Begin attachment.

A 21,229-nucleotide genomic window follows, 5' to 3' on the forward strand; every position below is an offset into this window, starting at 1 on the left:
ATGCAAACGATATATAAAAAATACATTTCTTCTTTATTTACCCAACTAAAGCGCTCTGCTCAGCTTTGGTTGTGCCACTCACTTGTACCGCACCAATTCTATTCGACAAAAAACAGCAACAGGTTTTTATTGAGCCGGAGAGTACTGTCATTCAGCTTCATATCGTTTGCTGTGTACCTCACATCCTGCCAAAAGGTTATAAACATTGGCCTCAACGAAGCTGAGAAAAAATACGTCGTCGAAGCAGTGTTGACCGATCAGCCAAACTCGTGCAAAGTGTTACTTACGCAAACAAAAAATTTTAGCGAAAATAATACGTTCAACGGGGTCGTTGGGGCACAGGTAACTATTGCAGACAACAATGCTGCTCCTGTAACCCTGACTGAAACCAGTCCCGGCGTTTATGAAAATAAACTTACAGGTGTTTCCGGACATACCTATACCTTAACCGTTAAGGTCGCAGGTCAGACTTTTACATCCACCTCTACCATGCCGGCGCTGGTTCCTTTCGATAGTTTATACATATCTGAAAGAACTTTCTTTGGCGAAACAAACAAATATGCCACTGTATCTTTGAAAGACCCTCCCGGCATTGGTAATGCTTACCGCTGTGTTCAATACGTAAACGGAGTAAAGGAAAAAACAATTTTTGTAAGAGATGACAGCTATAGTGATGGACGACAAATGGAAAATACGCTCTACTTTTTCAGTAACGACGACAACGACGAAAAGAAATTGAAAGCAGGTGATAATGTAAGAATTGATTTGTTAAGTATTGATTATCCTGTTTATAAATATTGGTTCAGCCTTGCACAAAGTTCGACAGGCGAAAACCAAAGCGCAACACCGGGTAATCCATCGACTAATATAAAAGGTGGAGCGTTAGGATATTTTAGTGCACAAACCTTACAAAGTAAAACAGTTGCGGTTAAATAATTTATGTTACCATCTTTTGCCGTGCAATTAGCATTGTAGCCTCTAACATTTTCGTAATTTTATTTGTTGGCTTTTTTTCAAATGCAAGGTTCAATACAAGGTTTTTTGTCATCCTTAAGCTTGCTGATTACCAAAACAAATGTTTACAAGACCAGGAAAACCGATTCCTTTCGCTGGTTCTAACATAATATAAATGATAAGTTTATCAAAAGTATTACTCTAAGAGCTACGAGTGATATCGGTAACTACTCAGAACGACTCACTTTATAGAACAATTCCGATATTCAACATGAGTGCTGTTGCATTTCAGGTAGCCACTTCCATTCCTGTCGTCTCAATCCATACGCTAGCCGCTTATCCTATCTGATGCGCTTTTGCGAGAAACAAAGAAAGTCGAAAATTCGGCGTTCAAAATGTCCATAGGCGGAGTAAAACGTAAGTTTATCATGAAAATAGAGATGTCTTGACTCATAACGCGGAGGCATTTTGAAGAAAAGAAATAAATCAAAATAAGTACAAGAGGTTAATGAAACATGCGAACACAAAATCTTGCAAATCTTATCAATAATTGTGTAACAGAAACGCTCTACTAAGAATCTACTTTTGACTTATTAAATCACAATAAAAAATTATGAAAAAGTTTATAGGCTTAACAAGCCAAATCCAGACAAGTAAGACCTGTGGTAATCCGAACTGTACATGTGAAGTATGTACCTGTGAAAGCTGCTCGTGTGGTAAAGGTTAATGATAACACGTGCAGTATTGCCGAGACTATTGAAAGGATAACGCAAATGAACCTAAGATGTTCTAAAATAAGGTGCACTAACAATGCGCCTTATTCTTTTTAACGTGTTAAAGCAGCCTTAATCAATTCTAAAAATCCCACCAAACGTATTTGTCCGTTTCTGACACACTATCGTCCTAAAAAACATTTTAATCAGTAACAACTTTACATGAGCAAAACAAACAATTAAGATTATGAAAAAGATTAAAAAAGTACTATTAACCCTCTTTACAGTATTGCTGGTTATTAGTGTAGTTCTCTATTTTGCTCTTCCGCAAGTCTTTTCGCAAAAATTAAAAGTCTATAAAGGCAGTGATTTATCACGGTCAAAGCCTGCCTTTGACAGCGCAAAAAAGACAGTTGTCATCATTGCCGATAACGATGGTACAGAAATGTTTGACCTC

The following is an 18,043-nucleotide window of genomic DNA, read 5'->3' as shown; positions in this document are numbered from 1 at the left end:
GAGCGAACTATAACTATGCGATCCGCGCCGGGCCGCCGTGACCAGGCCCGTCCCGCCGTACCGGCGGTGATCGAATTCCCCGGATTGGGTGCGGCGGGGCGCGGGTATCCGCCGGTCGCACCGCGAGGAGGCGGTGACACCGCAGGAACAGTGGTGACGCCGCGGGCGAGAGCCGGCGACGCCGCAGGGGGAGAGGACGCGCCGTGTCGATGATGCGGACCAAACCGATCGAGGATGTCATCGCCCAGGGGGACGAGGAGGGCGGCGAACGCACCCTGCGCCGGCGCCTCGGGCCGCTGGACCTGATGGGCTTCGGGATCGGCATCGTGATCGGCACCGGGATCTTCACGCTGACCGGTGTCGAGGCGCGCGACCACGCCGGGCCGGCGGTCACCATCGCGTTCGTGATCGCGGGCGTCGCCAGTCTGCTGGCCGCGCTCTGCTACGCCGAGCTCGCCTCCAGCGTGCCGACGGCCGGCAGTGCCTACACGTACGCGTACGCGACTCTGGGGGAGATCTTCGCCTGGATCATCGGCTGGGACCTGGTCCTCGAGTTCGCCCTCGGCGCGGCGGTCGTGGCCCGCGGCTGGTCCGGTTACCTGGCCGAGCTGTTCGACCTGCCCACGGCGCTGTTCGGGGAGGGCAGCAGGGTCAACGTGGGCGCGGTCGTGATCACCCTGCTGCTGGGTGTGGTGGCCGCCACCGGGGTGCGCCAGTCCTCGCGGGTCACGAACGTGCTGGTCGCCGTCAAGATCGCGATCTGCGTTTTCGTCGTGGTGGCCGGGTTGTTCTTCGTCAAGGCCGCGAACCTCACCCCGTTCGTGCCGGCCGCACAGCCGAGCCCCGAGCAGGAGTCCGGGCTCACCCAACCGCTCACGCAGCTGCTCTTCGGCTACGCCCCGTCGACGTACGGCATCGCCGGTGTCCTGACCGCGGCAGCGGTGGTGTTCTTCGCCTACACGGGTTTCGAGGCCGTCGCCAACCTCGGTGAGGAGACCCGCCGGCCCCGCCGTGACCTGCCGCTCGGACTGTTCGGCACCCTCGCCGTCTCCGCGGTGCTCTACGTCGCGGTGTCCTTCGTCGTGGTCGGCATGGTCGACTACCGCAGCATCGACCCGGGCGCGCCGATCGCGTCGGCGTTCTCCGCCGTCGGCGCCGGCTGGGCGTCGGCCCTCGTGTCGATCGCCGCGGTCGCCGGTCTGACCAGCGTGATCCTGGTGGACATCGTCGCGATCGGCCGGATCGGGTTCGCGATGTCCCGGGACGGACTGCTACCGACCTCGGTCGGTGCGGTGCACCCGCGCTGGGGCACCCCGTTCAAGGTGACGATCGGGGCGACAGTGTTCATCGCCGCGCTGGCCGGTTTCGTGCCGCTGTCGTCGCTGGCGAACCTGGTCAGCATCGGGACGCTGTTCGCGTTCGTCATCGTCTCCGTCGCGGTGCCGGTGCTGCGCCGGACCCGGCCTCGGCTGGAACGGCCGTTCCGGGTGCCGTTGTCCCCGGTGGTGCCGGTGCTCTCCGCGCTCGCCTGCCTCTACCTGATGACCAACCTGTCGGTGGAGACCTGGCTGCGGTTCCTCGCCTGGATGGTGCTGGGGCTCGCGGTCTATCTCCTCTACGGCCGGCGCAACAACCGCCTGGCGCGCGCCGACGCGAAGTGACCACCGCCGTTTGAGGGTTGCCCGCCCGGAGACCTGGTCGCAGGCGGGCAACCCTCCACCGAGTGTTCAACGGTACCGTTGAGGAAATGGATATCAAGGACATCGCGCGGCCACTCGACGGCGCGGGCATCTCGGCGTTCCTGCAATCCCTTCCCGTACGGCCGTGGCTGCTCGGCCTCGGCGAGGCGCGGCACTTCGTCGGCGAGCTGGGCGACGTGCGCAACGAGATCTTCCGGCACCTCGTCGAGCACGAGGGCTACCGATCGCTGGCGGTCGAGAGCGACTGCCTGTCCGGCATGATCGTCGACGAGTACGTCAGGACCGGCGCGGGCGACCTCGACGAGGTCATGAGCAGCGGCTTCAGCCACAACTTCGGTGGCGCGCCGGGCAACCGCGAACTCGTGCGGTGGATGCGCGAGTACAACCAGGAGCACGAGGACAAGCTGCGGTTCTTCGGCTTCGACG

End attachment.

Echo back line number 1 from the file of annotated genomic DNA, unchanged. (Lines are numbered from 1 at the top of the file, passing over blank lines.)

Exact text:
A 21,229-nucleotide genomic window follows, 5' to 3' on the forward strand; every position below is an offset into this window, starting at 1 on the left: